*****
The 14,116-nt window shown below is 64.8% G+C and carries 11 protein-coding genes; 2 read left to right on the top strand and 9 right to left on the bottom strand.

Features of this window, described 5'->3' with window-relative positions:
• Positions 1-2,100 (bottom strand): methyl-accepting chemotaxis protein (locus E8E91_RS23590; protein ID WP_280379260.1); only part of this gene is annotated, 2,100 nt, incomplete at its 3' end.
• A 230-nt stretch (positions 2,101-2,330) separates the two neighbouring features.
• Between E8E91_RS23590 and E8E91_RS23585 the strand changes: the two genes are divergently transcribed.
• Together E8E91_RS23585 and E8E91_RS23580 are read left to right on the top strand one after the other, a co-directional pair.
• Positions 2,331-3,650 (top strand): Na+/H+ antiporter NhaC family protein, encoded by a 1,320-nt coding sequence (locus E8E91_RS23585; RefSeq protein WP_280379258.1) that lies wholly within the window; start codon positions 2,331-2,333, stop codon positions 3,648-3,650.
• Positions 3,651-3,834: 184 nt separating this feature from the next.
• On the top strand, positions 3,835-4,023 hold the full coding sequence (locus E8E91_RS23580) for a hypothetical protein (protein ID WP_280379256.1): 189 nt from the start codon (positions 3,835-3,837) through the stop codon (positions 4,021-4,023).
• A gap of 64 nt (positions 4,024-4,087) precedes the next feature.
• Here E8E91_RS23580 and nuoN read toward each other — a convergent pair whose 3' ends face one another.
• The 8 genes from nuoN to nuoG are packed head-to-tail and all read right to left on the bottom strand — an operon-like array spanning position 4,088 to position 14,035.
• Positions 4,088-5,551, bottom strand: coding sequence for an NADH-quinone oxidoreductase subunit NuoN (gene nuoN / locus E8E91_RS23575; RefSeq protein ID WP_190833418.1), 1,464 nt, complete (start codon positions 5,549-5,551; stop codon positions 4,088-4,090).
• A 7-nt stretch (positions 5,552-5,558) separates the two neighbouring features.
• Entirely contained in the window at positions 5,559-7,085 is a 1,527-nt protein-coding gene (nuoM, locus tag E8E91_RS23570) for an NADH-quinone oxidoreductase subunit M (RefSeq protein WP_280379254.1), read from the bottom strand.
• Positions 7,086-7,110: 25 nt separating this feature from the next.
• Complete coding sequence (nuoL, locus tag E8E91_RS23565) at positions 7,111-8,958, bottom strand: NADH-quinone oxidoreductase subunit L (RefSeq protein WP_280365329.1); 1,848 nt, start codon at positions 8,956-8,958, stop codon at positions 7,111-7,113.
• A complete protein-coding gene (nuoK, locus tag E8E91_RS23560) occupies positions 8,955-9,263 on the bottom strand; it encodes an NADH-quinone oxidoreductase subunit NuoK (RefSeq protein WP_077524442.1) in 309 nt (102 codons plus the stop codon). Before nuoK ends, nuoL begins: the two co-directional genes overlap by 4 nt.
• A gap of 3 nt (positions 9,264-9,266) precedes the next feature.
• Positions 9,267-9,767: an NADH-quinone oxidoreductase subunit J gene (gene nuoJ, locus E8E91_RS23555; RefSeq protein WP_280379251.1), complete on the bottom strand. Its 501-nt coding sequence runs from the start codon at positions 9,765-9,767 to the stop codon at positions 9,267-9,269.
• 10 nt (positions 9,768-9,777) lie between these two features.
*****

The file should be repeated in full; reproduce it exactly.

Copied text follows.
The 14,116-nt window shown below is 64.8% G+C and carries 11 protein-coding genes; 2 read left to right on the top strand and 9 right to left on the bottom strand.

Features of this window, described 5'->3' with window-relative positions:
• Positions 1-2,100 (bottom strand): methyl-accepting chemotaxis protein (locus E8E91_RS23590; protein ID WP_280379260.1); only part of this gene is annotated, 2,100 nt, incomplete at its 3' end.
• A 230-nt stretch (positions 2,101-2,330) separates the two neighbouring features.
• Between E8E91_RS23590 and E8E91_RS23585 the strand changes: the two genes are divergently transcribed.
• Together E8E91_RS23585 and E8E91_RS23580 are read left to right on the top strand one after the other, a co-directional pair.
• Positions 2,331-3,650 (top strand): Na+/H+ antiporter NhaC family protein, encoded by a 1,320-nt coding sequence (locus E8E91_RS23585; RefSeq protein WP_280379258.1) that lies wholly within the window; start codon positions 2,331-2,333, stop codon positions 3,648-3,650.
• Positions 3,651-3,834: 184 nt separating this feature from the next.
• On the top strand, positions 3,835-4,023 hold the full coding sequence (locus E8E91_RS23580) for a hypothetical protein (protein ID WP_280379256.1): 189 nt from the start codon (positions 3,835-3,837) through the stop codon (positions 4,021-4,023).
• A gap of 64 nt (positions 4,024-4,087) precedes the next feature.
• Here E8E91_RS23580 and nuoN read toward each other — a convergent pair whose 3' ends face one another.
• The 8 genes from nuoN to nuoG are packed head-to-tail and all read right to left on the bottom strand — an operon-like array spanning position 4,088 to position 14,035.
• Positions 4,088-5,551, bottom strand: coding sequence for an NADH-quinone oxidoreductase subunit NuoN (gene nuoN / locus E8E91_RS23575; RefSeq protein ID WP_190833418.1), 1,464 nt, complete (start codon positions 5,549-5,551; stop codon positions 4,088-4,090).
• A 7-nt stretch (positions 5,552-5,558) separates the two neighbouring features.
• Entirely contained in the window at positions 5,559-7,085 is a 1,527-nt protein-coding gene (nuoM, locus tag E8E91_RS23570) for an NADH-quinone oxidoreductase subunit M (RefSeq protein WP_280379254.1), read from the bottom strand.
• Positions 7,086-7,110: 25 nt separating this feature from the next.
• Complete coding sequence (nuoL, locus tag E8E91_RS23565) at positions 7,111-8,958, bottom strand: NADH-quinone oxidoreductase subunit L (RefSeq protein WP_280365329.1); 1,848 nt, start codon at positions 8,956-8,958, stop codon at positions 7,111-7,113.
• A complete protein-coding gene (nuoK, locus tag E8E91_RS23560) occupies positions 8,955-9,263 on the bottom strand; it encodes an NADH-quinone oxidoreductase subunit NuoK (RefSeq protein WP_077524442.1) in 309 nt (102 codons plus the stop codon). Before nuoK ends, nuoL begins: the two co-directional genes overlap by 4 nt.
• A gap of 3 nt (positions 9,264-9,266) precedes the next feature.
• Positions 9,267-9,767: an NADH-quinone oxidoreductase subunit J gene (gene nuoJ, locus E8E91_RS23555; RefSeq protein WP_280379251.1), complete on the bottom strand. Its 501-nt coding sequence runs from the start codon at positions 9,765-9,767 to the stop codon at positions 9,267-9,269.
• 10 nt (positions 9,768-9,777) lie between these two features.